If the author is trying to persuade a conservative audience, paired pronouns may be his or her best option. If, on the other hand, the author is at least as interested in changing the world as in persuading the audience, alternating pronouns may be used precisely because they are jarring to the reader. Alternating pronouns might make readers’ perceptions of the text somewhat less positive, but they might also motivate readers’ to think differently about sexism in language and in general. The authors need to decide whether they are willing to take this risk.
This study, of course, says absolutely nothing about whether alternating pronouns impacts gender bias in the world. It tells me, tentatively, something about how my readers might characterize my writing.

And this is the problem I've found with studies about pronoun use and its effects on gender-based bias. For example, from the abstract of a 1981 study:
Sixty-six female and 66 male undergraduates read six job descriptions referring to the jobholder(s) either as "he," "he or she," or "they." Following each description subjects indicated their interest both in the job and a related job category, and estimated how difficult the fob would be to get for a (1) Black person, (2) Mexican-American person, (3) woman, (4) person over age 60, (5) handicapped person, and (6) man. There were no main effects for pronoun condition, but several sex of subject × pronoun interactions. Significant effects for females generally supported the notion that use of masculine pronouns to refer to people in general narrows the reader's attitudes toward the topic in question, while corresponding results for males did not. (Stericker, "Does this `He or She' Business Really Make a Difference?" Sex Roles, Vol 7, No 6, 1981)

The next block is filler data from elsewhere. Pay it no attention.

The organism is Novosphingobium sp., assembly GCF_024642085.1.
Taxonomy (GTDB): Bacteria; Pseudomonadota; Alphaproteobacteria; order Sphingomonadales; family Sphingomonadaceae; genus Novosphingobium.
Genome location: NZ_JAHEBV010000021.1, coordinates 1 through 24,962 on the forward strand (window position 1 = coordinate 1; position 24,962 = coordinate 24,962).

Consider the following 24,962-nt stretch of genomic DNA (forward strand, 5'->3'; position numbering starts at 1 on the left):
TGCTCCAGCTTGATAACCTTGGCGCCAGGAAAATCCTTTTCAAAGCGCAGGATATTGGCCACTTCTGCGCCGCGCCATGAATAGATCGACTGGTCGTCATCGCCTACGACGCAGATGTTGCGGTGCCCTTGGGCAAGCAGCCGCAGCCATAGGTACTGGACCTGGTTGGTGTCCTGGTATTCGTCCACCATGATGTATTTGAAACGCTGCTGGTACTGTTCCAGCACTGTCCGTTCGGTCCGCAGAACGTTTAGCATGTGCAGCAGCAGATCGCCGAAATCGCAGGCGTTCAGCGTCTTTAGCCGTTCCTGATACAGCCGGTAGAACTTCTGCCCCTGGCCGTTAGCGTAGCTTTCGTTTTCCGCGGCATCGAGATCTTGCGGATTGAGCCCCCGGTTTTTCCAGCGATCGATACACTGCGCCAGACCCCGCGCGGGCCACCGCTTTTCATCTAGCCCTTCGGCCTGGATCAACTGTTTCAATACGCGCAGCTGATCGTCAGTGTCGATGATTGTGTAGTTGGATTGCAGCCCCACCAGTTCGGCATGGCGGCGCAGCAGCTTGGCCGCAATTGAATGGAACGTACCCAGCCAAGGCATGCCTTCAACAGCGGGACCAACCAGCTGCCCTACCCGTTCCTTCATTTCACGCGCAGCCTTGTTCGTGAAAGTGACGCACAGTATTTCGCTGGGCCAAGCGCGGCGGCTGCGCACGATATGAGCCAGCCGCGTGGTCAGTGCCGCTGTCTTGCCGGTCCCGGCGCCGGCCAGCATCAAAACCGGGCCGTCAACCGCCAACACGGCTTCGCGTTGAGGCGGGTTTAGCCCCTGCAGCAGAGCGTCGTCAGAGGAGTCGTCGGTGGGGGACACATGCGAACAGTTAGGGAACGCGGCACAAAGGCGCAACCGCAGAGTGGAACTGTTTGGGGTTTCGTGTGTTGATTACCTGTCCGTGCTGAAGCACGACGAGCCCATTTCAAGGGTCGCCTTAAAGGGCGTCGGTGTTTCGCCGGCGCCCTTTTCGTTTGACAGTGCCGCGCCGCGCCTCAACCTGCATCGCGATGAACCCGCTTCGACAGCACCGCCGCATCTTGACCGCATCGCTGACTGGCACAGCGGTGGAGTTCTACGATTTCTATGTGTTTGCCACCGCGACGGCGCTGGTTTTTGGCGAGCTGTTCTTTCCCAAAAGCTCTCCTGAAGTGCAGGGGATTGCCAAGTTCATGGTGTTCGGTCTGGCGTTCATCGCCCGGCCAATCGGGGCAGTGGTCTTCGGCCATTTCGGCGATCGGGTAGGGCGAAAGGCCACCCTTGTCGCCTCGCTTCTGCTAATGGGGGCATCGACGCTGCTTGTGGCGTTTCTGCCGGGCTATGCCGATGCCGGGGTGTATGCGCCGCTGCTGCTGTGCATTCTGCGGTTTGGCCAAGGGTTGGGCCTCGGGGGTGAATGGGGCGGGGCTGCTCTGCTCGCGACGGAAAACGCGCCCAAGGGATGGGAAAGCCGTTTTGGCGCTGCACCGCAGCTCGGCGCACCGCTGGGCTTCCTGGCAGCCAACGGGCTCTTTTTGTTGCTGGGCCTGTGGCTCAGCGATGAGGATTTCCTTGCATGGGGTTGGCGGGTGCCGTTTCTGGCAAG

The author of this study was trying to determine whether jobs identified with various pronouns would be more or less attractive to different groups. Would men be less likely to be interest in a job described by using "she/her" pronouns? The study did not find strong correlations of the kind one would anticipate, were it true that the generic masculine narrows the reader's perceptions to male persons. However, the study was limited in scope and only had a few pronouns in the job descriptions. Perhaps other studies would turn up different results? In fact, a 1983 study of the same phenomenon did find a decrease in the attraction to a job on the part of women who had read about it with a generic masculine pronoun, and an increase when they read about it with a gender neutral pronoun (Option Three above).